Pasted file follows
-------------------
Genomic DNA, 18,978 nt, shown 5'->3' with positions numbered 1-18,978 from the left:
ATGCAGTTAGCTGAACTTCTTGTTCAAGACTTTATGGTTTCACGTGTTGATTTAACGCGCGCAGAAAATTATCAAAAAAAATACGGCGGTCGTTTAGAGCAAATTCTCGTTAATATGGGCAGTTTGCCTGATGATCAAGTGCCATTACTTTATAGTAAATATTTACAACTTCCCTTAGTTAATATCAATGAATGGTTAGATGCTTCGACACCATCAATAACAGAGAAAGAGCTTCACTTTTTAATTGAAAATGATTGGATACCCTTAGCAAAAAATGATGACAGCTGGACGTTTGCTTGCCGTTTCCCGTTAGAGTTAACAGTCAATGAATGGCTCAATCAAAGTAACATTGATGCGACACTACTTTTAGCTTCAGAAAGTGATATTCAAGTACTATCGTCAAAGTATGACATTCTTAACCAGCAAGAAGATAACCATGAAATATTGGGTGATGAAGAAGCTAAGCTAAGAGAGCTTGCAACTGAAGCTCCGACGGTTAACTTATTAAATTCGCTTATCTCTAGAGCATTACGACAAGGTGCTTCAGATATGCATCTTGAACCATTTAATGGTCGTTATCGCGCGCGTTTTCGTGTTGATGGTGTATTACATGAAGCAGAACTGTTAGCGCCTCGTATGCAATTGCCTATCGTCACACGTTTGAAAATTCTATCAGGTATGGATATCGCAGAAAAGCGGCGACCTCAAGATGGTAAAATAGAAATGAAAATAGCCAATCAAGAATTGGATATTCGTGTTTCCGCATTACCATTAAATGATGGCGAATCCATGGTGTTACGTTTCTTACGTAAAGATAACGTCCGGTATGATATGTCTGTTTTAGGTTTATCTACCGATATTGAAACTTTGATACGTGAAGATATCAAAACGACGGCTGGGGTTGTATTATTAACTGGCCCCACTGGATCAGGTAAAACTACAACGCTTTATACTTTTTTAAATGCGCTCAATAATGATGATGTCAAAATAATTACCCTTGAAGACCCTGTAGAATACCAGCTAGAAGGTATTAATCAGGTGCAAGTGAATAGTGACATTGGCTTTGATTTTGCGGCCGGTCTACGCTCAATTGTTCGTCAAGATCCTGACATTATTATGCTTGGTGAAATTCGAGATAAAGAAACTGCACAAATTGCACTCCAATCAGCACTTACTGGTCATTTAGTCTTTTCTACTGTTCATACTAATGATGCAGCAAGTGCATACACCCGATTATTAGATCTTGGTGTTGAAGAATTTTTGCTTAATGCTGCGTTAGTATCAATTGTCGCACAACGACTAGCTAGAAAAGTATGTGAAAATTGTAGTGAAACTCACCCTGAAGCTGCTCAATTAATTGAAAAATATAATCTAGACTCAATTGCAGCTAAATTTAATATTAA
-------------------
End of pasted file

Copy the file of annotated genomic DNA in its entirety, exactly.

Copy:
Genomic DNA, 18,978 nt, shown 5'->3' with positions numbered 1-18,978 from the left:
ATGCAGTTAGCTGAACTTCTTGTTCAAGACTTTATGGTTTCACGTGTTGATTTAACGCGCGCAGAAAATTATCAAAAAAAATACGGCGGTCGTTTAGAGCAAATTCTCGTTAATATGGGCAGTTTGCCTGATGATCAAGTGCCATTACTTTATAGTAAATATTTACAACTTCCCTTAGTTAATATCAATGAATGGTTAGATGCTTCGACACCATCAATAACAGAGAAAGAGCTTCACTTTTTAATTGAAAATGATTGGATACCCTTAGCAAAAAATGATGACAGCTGGACGTTTGCTTGCCGTTTCCCGTTAGAGTTAACAGTCAATGAATGGCTCAATCAAAGTAACATTGATGCGACACTACTTTTAGCTTCAGAAAGTGATATTCAAGTACTATCGTCAAAGTATGACATTCTTAACCAGCAAGAAGATAACCATGAAATATTGGGTGATGAAGAAGCTAAGCTAAGAGAGCTTGCAACTGAAGCTCCGACGGTTAACTTATTAAATTCGCTTATCTCTAGAGCATTACGACAAGGTGCTTCAGATATGCATCTTGAACCATTTAATGGTCGTTATCGCGCGCGTTTTCGTGTTGATGGTGTATTACATGAAGCAGAACTGTTAGCGCCTCGTATGCAATTGCCTATCGTCACACGTTTGAAAATTCTATCAGGTATGGATATCGCAGAAAAGCGGCGACCTCAAGATGGTAAAATAGAAATGAAAATAGCCAATCAAGAATTGGATATTCGTGTTTCCGCATTACCATTAAATGATGGCGAATCCATGGTGTTACGTTTCTTACGTAAAGATAACGTCCGGTATGATATGTCTGTTTTAGGTTTATCTACCGATATTGAAACTTTGATACGTGAAGATATCAAAACGACGGCTGGGGTTGTATTATTAACTGGCCCCACTGGATCAGGTAAAACTACAACGCTTTATACTTTTTTAAATGCGCTCAATAATGATGATGTCAAAATAATTACCCTTGAAGACCCTGTAGAATACCAGCTAGAAGGTATTAATCAGGTGCAAGTGAATAGTGACATTGGCTTTGATTTTGCGGCCGGTCTACGCTCAATTGTTCGTCAAGATCCTGACATTATTATGCTTGGTGAAATTCGAGATAAAGAAACTGCACAAATTGCACTCCAATCAGCACTTACTGGTCATTTAGTCTTTTCTACTGTTCATACTAATGATGCAGCAAGTGCATACACCCGATTATTAGATCTTGGTGTTGAAGAATTTTTGCTTAATGCTGCGTTAGTATCAATTGTCGCACAACGACTAGCTAGAAAAGTATGTGAAAATTGTAGTGAAACTCACCCTGAAGCTGCTCAATTAATTGAAAAATATAATCTAGACTCAATTGCAGCTAAATTTAATATTAA